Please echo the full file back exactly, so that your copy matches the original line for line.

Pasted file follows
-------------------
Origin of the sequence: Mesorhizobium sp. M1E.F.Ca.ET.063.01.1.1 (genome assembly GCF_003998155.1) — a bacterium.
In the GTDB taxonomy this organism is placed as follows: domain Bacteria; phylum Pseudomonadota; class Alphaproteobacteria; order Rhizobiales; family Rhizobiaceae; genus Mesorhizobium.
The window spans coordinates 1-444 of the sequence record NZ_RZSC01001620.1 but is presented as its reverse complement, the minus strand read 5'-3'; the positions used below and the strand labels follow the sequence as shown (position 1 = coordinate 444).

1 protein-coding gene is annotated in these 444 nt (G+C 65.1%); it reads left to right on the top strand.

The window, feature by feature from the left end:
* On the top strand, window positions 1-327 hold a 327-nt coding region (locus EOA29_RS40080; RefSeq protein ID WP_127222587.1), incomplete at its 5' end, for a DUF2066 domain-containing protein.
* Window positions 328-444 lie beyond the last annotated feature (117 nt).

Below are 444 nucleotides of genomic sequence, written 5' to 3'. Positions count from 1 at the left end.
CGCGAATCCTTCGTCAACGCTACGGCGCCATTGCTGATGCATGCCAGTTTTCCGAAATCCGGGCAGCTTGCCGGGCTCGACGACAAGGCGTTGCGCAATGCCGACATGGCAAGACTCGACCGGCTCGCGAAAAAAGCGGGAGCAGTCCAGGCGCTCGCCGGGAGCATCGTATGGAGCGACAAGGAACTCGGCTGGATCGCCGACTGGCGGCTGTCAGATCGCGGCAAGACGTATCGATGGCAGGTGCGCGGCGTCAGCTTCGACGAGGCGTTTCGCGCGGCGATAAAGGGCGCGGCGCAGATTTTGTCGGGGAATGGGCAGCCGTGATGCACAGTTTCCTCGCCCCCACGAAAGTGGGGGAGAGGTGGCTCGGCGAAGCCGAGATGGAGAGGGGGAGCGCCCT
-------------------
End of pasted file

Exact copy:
Origin of the sequence: Mesorhizobium sp. M1E.F.Ca.ET.063.01.1.1 (genome assembly GCF_003998155.1) — a bacterium.
In the GTDB taxonomy this organism is placed as follows: domain Bacteria; phylum Pseudomonadota; class Alphaproteobacteria; order Rhizobiales; family Rhizobiaceae; genus Mesorhizobium.
The window spans coordinates 1-444 of the sequence record NZ_RZSC01001620.1 but is presented as its reverse complement, the minus strand read 5'-3'; the positions used below and the strand labels follow the sequence as shown (position 1 = coordinate 444).

1 protein-coding gene is annotated in these 444 nt (G+C 65.1%); it reads left to right on the top strand.

The window, feature by feature from the left end:
* On the top strand, window positions 1-327 hold a 327-nt coding region (locus EOA29_RS40080; RefSeq protein ID WP_127222587.1), incomplete at its 5' end, for a DUF2066 domain-containing protein.
* Window positions 328-444 lie beyond the last annotated feature (117 nt).

Below are 444 nucleotides of genomic sequence, written 5' to 3'. Positions count from 1 at the left end.
CGCGAATCCTTCGTCAACGCTACGGCGCCATTGCTGATGCATGCCAGTTTTCCGAAATCCGGGCAGCTTGCCGGGCTCGACGACAAGGCGTTGCGCAATGCCGACATGGCAAGACTCGACCGGCTCGCGAAAAAAGCGGGAGCAGTCCAGGCGCTCGCCGGGAGCATCGTATGGAGCGACAAGGAACTCGGCTGGATCGCCGACTGGCGGCTGTCAGATCGCGGCAAGACGTATCGATGGCAGGTGCGCGGCGTCAGCTTCGACGAGGCGTTTCGCGCGGCGATAAAGGGCGCGGCGCAGATTTTGTCGGGGAATGGGCAGCCGTGATGCACAGTTTCCTCGCCCCCACGAAAGTGGGGGAGAGGTGGCTCGGCGAAGCCGAGATGGAGAGGGGGAGCGCCCT